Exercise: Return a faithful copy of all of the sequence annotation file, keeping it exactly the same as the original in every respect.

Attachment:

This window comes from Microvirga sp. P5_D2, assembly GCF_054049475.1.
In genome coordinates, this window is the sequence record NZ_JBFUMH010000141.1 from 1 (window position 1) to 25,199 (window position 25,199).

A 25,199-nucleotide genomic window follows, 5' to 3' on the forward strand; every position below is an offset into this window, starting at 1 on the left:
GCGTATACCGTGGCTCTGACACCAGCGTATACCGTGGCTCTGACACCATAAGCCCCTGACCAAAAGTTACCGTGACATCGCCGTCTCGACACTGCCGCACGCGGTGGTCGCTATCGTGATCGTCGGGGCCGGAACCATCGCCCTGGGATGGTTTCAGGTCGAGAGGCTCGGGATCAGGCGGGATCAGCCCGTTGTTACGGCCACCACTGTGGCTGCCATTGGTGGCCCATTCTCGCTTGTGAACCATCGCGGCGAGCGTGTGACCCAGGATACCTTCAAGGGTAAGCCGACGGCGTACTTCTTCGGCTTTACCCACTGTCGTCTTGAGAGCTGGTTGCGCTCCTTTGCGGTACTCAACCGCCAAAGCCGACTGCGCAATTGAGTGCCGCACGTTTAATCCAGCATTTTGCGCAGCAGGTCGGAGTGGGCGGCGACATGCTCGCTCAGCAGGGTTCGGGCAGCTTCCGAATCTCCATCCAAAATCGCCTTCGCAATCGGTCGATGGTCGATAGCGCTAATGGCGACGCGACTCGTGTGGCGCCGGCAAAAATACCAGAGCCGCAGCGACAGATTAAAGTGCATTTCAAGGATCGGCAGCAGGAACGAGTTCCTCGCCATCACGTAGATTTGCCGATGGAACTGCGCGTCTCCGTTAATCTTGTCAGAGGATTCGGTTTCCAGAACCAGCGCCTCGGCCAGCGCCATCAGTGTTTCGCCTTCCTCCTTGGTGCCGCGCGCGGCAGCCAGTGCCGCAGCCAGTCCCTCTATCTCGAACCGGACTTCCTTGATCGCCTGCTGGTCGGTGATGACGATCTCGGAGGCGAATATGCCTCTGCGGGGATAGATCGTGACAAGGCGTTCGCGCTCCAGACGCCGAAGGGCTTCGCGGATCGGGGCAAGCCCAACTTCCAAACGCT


This window comes from Microvirga sp. P5_D2, assembly GCF_054049475.1.
In genome coordinates, this window is the sequence record NZ_JBFUMH010000141.1 from 1 (window position 1) to 25,199 (window position 25,199).

A 25,199-nucleotide genomic window follows, 5' to 3' on the forward strand; every position below is an offset into this window, starting at 1 on the left:
GCGTATACCGTGGCTCTGACACCAGCGTATACCGTGGCTCTGACACCATAAGCCCCTGACCAAAAGTTACCGTGACATCGCCGTCTCGACACTGCCGCACGCGGTGGTCGCTATCGTGATCGTCGGGGCCGGAACCATCGCCCTGGGATGGTTTCAGGTCGAGAGGCTCGGGATCAGGCGGGATCAGCCCGTTGTTACGGCCACCACTGTGGCTGCCATTGGTGGCCCATTCTCGCTTGTGAACCATCGCGGCGAGCGTGTGACCCAGGATACCTTCAAGGGTAAGCCGACGGCGTACTTCTTCGGCTTTACCCACTGTCGTCTTGAGAGCTGGTTGCGCTCCTTTGCGGTACTCAACCGCCAAAGCCGACTGCGCAATTGAGTGCCGCACGTTTAATCCAGCATTTTGCGCAGCAGGTCGGAGTGGGCGGCGACATGCTCGCTCAGCAGGGTTCGGGCAGCTTCCGAATCTCCATCCAAAATCGCCTTCGCAATCGGTCGATGGTCGATAGCGCTAATGGCGACGCGACTCGTGTGGCGCCGGCAAAAATACCAGAGCCGCAGCGACAGATTAAAGTGCATTTCAAGGATCGGCAGCAGGAACGAGTTCCTCGCCATCACGTAGATTTGCCGATGGAACTGCGCGTCTCCGTTAATCTTGTCAGAGGATTCGGTTTCCAGAACCAGCGCCTCGGCCAGCGCCATCAGTGTTTCGCCTTCCTCCTTGGTGCCGCGCGCGGCAGCCAGTGCCGCAGCCAGTCCCTCTATCTCGAACCGGACTTCCTTGATCGCCTGCTGGTCGGTGATGACGATCTCGGAGGCGAATATGCCTCTGCGGGGATAGATCGTGACAAGGCGTTCGCGCTCCAGACGCCGAAGGGCTTCGCGGATCGGGGCAAGCCCAACTTCCAAACGCT